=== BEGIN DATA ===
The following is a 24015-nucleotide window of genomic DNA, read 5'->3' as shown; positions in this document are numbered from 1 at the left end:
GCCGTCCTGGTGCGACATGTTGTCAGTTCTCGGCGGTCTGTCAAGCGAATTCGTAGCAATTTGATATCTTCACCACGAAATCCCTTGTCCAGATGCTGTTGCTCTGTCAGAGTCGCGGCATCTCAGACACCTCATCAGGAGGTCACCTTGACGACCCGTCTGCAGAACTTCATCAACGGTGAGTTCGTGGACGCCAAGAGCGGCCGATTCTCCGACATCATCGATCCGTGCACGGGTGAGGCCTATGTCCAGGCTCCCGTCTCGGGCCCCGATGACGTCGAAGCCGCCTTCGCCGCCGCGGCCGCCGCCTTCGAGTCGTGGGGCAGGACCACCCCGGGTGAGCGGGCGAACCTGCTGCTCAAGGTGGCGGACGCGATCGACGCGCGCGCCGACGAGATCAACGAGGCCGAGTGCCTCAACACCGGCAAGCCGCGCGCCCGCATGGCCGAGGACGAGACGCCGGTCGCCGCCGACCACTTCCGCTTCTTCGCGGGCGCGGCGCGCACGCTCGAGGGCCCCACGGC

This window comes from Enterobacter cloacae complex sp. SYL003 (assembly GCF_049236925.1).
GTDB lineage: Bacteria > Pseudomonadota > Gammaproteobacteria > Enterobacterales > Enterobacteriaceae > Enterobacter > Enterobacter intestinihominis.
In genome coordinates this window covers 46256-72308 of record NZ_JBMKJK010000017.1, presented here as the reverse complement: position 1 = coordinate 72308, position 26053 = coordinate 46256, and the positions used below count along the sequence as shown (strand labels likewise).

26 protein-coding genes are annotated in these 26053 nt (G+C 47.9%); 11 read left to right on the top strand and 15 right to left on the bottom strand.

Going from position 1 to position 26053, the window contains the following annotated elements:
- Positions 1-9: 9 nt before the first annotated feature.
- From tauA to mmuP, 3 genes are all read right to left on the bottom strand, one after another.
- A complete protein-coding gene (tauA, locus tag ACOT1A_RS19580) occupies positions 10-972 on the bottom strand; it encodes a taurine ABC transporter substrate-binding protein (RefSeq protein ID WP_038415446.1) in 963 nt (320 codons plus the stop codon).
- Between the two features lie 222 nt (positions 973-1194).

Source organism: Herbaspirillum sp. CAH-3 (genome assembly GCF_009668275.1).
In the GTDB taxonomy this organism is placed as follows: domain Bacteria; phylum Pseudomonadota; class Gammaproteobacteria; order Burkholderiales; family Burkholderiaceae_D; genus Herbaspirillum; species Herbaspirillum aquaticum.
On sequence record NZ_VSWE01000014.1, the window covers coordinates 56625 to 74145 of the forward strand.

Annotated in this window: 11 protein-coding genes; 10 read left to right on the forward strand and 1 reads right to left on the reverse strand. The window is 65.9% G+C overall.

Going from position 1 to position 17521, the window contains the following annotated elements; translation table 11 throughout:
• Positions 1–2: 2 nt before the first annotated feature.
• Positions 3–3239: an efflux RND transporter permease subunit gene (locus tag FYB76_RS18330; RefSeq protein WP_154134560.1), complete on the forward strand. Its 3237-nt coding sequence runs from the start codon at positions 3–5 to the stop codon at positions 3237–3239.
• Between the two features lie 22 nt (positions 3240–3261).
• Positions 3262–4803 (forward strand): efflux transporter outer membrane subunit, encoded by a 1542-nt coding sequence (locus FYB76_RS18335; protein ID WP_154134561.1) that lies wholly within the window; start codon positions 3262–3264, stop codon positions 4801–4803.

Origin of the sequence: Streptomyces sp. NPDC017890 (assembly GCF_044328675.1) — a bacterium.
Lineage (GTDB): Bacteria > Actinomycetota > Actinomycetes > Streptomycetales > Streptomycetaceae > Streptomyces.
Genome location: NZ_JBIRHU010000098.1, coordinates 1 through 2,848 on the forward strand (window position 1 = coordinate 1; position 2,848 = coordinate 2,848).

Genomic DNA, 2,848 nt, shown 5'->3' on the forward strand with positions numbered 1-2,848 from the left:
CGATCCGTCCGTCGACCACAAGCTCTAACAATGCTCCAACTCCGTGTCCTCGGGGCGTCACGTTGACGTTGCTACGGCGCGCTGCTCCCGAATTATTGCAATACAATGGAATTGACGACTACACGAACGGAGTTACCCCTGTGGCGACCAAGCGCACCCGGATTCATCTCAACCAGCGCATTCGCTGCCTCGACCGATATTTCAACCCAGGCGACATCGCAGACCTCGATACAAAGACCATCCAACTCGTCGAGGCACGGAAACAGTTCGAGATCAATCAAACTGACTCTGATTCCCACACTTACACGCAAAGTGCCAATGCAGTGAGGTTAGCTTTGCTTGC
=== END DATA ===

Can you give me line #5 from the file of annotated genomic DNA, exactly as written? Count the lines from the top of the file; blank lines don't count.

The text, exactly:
In genome coordinates this window covers 46256-72308 of record NZ_JBMKJK010000017.1, presented here as the reverse complement: position 1 = coordinate 72308, position 26053 = coordinate 46256, and the positions used below count along the sequence as shown (strand labels likewise).